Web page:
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Tag: teaching
Top: Mary Lynn Miller Henningsen and Geoffrey PynnBottom: Toni Van Laarhoven and Kim Gatz
There’s an old saying that a teacher's purpose is not to create students in her or his own image,
Mary Lynn Miller Henningsen
The daughter of a businessman in the rubber and plastics industry, Mary Lynn Henningsen once considered working as a chemist at the company where her father was employed. Instead, she decided to follow in the footsteps of her mother and grandmother. Growing up in a family of educators, Henningsen was exposed to their shared passion...
Geoffrey Pynn
Growing up in Walnut Creek, Calif., Geoffrey Pynn had fleeting thoughts of becoming a musician, a poet, and even maybe an artificial intelligence researcher. He was admittedly a little flaky in his younger years, never really settling on a specific career path; he was intrigued by seemingly everything. A philosophy major at Bates College in...
Kim Gatz
When Kimberly Gatz was growing up on a farm in nearby Malta, she had thoughts of someday becoming an author. She enjoyed telling stories, hearing stories and writing stories. She loved reading about early settlements and women throughout history. She decided to enroll in the University of Illinois, where she focused her studies on the...
Kaitlin Brown, Heather Grobe and Amanda Ionta
Heather Grobe, who is studying early childhood education in NIU’s College of Education (COE), did not expect
The late Richard Feynman, a Nobel Prize-winning physicist, once described a litmus test on whether he – or anyone else – truly grasped what they claimed to comprehend. He “argued that one does not understand a complicated subject unless one can clearly explain it to a class of freshmen,” says Brianno Coller, a professor of...
Brianno Coller
When machines fail to function as designed, engineers deconstruct those devices to discover why. Careful measurements are made. Originals predictions are challenged. Errors in analysis and assumptions are sought. And so it is natural that Brianno Coller, a mechanical engineer trained at Cornell and Princeton, realized that he needed to examine his ability to teach...
Michael Kolb
Nearly 250 current and former NIU students can thank Michael Kolb for the new directions they found – and pursued – because of his belief in engaged learning. Kolb’s annual archeological field school trips to Sicily offer opportunities to gain knowledge through first-hand experience while they become critical, lifelong learners who sort fact from idea...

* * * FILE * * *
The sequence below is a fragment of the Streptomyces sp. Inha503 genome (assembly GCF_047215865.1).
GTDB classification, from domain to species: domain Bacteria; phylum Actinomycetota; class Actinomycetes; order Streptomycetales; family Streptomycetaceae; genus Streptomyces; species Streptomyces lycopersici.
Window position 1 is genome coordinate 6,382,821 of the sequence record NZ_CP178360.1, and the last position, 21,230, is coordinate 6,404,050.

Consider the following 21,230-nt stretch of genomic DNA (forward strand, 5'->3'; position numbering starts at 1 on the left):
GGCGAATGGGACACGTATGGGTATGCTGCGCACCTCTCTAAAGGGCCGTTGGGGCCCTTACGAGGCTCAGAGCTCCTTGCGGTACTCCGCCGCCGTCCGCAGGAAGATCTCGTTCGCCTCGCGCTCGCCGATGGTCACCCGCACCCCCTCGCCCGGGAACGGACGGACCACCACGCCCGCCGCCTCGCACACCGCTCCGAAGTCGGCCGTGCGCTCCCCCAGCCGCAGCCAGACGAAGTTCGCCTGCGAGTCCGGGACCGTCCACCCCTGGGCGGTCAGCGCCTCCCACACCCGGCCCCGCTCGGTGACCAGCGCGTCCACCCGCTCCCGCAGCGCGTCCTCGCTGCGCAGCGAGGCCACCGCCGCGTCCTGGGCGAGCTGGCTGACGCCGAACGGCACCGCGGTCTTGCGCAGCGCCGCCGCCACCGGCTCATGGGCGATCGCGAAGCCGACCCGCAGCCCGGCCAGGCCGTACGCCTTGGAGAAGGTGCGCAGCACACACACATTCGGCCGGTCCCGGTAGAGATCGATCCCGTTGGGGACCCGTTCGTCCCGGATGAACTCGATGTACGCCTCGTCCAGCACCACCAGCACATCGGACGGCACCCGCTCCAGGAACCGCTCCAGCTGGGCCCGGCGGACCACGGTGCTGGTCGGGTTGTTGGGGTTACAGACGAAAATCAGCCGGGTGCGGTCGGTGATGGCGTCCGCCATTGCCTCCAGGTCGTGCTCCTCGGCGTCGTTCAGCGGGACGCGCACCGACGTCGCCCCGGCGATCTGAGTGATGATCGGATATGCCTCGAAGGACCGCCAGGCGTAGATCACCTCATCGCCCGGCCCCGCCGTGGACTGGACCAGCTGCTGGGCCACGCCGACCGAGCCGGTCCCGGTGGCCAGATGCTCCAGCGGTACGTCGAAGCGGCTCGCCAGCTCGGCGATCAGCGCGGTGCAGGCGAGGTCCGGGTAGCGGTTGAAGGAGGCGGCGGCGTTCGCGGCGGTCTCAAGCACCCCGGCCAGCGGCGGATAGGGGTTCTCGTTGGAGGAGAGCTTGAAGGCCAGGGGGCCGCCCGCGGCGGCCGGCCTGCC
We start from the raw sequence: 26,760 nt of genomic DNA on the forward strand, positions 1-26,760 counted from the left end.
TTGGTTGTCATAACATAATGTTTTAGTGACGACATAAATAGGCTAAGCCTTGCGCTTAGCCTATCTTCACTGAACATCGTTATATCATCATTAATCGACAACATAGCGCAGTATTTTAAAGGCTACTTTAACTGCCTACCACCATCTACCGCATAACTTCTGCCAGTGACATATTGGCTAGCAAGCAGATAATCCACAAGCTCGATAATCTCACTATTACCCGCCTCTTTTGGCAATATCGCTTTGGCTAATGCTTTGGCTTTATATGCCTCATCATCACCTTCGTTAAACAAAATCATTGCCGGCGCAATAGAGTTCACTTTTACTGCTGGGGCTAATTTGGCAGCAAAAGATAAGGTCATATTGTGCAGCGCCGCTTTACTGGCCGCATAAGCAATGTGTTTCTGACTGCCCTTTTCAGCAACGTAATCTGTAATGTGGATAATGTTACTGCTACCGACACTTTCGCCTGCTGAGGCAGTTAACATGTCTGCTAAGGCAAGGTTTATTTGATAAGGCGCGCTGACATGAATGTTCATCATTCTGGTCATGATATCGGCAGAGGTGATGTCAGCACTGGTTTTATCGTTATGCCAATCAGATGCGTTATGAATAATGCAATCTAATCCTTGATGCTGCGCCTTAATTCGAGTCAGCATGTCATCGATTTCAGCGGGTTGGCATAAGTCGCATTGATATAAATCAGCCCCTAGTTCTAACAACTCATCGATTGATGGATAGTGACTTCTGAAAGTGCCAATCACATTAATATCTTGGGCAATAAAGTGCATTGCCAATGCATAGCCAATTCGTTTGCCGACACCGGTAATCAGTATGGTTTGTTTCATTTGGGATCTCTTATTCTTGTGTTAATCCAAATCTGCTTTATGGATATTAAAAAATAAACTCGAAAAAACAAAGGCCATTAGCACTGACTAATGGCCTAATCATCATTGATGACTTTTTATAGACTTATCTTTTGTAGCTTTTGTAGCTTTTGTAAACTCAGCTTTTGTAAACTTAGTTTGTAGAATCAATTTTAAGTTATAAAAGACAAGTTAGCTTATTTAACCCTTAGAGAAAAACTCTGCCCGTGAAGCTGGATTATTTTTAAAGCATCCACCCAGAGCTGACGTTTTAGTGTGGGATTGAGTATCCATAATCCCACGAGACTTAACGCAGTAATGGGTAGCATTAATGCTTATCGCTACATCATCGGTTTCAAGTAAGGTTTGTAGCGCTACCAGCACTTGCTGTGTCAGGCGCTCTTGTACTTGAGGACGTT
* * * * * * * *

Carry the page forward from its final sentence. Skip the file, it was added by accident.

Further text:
Kristen Myers
Enrolling in a sociology course taught by Kristen Myers? Prepare to ask questions – and be questioned. Prepare to slip up. Prepare to learn, and to change. “Taken together, my teaching and mentorship embodies my feminist philosophies about equity and human potential. I promote the growth of all of my students, both in and out...
Golden Apple Foundation of Rockford logo
Three Northern Illinois University alums are among the five winners of the Golden Apple Award this year for making a difference in the community through excellence in teaching. The Golden Apple Foundation is a nonprofit organization that works to inspire, develop and support teacher excellence in Illinois, especially in schools of need. The winners are...
Dave Changnon
NIU anthropologist Dan Gebo revealed last semester that he likes to bring some college-level “Show and Tell” into his classroom. Turns out he’s not alone. David Changnon, a Distinguished Teaching Professor and Board of Trustees Professor from the Department of Geography, is on the same page. “Many – maybe most – students have little familiarity...
Photo of a green chalkboard with erasers and an apple
Pre-registration for this spring’s NIU Educators’ Job Fair is still open. NIU students and alumni are encouraged to pre-register early. Instructions on how to pre-register are available online. The fair takes place Monday, Feb. 24, at the NIU Convocation Center. Qualified candidates have a chance to get noticed in person as schools and school districts...
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